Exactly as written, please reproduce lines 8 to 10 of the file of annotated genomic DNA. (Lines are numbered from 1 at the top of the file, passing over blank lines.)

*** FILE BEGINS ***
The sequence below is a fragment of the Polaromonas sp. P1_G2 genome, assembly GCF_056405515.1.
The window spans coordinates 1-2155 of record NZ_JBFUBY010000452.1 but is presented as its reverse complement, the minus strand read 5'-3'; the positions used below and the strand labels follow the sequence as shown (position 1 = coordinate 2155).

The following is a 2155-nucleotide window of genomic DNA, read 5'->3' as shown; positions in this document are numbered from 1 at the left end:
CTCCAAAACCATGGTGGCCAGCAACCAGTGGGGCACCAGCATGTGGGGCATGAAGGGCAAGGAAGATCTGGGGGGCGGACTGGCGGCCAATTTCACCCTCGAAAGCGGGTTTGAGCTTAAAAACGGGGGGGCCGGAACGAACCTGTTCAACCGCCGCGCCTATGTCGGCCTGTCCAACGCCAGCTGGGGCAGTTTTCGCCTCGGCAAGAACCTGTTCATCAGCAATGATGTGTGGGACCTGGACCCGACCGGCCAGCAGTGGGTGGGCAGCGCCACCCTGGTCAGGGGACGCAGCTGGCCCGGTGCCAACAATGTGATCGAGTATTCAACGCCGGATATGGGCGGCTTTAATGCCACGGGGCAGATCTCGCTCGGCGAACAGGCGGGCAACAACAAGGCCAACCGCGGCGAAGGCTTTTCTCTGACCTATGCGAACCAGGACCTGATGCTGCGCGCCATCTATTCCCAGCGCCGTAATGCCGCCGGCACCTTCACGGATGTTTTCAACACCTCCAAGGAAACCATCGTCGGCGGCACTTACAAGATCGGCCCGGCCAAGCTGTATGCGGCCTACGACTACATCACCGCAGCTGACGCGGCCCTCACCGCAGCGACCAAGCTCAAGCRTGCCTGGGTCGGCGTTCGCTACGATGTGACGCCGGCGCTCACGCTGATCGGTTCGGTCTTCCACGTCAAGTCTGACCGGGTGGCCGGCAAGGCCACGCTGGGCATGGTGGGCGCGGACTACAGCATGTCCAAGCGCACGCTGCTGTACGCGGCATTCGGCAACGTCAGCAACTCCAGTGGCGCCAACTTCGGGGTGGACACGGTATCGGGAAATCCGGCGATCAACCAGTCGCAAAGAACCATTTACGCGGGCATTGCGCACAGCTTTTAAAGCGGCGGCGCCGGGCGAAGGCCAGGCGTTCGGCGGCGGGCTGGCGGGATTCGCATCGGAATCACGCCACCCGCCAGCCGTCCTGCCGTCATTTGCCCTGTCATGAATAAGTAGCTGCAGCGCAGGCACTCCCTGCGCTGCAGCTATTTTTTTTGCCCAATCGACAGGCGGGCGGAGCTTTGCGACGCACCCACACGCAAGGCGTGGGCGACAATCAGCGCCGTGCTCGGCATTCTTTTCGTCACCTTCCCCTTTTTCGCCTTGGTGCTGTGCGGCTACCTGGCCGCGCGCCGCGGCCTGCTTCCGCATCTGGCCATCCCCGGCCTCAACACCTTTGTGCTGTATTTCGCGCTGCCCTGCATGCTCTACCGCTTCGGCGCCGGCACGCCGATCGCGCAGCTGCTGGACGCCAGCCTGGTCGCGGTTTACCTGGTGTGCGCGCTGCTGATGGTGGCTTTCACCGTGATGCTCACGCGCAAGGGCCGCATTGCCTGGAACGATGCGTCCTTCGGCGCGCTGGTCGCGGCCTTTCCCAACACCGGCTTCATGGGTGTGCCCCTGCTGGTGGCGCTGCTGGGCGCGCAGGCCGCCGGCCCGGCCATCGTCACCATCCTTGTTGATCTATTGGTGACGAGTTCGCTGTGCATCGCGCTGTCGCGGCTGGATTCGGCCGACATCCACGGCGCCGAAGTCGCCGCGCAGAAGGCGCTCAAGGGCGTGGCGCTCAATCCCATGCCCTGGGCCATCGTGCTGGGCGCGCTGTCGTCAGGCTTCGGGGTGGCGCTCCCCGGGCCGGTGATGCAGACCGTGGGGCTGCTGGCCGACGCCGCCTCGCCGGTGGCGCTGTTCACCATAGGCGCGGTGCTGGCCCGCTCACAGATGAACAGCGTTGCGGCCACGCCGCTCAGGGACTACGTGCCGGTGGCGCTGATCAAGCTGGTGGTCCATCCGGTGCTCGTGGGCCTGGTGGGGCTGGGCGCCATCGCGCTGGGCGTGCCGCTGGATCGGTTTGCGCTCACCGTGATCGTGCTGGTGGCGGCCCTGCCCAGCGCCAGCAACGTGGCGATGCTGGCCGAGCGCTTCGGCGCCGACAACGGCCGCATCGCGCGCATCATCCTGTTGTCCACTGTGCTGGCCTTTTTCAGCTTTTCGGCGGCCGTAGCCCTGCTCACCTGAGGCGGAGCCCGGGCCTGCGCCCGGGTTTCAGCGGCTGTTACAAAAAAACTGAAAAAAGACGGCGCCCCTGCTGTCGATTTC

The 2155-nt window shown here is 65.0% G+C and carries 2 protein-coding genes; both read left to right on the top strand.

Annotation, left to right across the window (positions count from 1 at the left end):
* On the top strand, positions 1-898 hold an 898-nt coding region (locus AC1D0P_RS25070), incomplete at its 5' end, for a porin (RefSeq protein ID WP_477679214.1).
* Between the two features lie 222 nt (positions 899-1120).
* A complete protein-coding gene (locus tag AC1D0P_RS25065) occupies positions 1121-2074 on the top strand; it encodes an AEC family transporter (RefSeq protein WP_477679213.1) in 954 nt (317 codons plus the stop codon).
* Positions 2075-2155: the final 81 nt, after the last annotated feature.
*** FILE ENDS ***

* Between the two features lie 222 nt (positions 899-1120).
* A complete protein-coding gene (locus tag AC1D0P_RS25065) occupies positions 1121-2074 on the top strand; it encodes an AEC family transporter (RefSeq protein WP_477679213.1) in 954 nt (317 codons plus the stop codon).
* Positions 2075-2155: the final 81 nt, after the last annotated feature.